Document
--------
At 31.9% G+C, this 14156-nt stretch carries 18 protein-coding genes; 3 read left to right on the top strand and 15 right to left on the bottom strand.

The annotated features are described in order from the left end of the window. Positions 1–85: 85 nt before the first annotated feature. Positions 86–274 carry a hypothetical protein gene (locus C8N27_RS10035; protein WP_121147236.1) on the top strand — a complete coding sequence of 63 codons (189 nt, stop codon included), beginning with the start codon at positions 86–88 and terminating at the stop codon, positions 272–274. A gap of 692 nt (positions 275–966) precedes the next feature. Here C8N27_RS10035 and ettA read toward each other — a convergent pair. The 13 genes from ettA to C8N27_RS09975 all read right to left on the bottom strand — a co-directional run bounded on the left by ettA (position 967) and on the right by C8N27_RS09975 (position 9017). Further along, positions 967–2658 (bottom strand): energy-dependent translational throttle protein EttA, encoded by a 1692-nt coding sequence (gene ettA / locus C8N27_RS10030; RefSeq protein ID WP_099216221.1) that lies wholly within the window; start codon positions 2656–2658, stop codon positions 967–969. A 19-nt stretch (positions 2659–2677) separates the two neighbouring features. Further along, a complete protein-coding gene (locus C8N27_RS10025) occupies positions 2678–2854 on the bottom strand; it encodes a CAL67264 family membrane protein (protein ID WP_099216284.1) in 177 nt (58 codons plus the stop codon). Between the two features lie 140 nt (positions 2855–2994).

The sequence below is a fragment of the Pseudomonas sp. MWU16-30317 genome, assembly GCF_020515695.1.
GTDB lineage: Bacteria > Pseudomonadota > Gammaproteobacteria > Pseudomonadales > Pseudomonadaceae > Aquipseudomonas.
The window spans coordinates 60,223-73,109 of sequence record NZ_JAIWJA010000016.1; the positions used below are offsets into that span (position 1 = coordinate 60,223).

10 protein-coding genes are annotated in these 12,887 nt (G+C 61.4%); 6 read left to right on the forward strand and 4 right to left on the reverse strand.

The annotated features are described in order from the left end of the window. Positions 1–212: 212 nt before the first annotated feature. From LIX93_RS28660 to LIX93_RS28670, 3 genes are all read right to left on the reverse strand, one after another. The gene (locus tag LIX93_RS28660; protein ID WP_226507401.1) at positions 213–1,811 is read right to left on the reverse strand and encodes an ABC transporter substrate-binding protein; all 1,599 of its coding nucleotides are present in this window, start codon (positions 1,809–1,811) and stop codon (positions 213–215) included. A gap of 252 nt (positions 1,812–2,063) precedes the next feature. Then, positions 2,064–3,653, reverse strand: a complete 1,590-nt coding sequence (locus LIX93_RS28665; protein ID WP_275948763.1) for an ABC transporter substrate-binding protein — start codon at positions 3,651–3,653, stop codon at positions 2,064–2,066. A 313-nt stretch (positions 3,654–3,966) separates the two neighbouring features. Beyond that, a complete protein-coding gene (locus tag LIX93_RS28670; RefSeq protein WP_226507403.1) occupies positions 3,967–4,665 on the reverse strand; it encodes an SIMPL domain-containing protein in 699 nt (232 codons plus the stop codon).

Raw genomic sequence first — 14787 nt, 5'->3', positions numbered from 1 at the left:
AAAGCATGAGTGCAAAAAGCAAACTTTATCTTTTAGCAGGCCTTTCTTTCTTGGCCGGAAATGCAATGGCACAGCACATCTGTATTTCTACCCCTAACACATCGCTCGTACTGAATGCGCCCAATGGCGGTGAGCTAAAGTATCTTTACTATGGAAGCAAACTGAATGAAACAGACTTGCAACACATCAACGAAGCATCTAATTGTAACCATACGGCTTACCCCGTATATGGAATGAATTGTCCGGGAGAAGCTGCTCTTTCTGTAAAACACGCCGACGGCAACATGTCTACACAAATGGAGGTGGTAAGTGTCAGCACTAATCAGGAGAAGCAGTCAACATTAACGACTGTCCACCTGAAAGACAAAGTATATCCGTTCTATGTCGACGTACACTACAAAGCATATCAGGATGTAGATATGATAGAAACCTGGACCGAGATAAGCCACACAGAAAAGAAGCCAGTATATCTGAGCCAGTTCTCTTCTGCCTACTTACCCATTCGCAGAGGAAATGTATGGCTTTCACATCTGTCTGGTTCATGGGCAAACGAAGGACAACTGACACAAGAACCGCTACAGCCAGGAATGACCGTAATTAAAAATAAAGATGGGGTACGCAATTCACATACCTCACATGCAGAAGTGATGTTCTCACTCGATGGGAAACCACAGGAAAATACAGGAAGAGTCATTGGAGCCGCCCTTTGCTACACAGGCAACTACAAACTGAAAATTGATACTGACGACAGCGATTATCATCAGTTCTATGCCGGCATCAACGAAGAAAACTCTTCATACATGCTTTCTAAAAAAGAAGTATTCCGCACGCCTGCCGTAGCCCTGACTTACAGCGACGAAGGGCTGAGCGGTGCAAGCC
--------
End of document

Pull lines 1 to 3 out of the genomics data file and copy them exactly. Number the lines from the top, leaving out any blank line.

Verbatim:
At 31.9% G+C, this 14156-nt stretch carries 18 protein-coding genes; 3 read left to right on the top strand and 15 right to left on the bottom strand.

The annotated features are described in order from the left end of the window. Positions 1–85: 85 nt before the first annotated feature. Positions 86–274 carry a hypothetical protein gene (locus C8N27_RS10035; protein WP_121147236.1) on the top strand — a complete coding sequence of 63 codons (189 nt, stop codon included), beginning with the start codon at positions 86–88 and terminating at the stop codon, positions 272–274. A gap of 692 nt (positions 275–966) precedes the next feature. Here C8N27_RS10035 and ettA read toward each other — a convergent pair. The 13 genes from ettA to C8N27_RS09975 all read right to left on the bottom strand — a co-directional run bounded on the left by ettA (position 967) and on the right by C8N27_RS09975 (position 9017). Further along, positions 967–2658 (bottom strand): energy-dependent translational throttle protein EttA, encoded by a 1692-nt coding sequence (gene ettA / locus C8N27_RS10030; RefSeq protein ID WP_099216221.1) that lies wholly within the window; start codon positions 2656–2658, stop codon positions 967–969. A 19-nt stretch (positions 2659–2677) separates the two neighbouring features. Further along, a complete protein-coding gene (locus C8N27_RS10025) occupies positions 2678–2854 on the bottom strand; it encodes a CAL67264 family membrane protein (protein ID WP_099216284.1) in 177 nt (58 codons plus the stop codon). Between the two features lie 140 nt (positions 2855–2994).

The sequence below is a fragment of the Pseudomonas sp. MWU16-30317 genome, assembly GCF_020515695.1.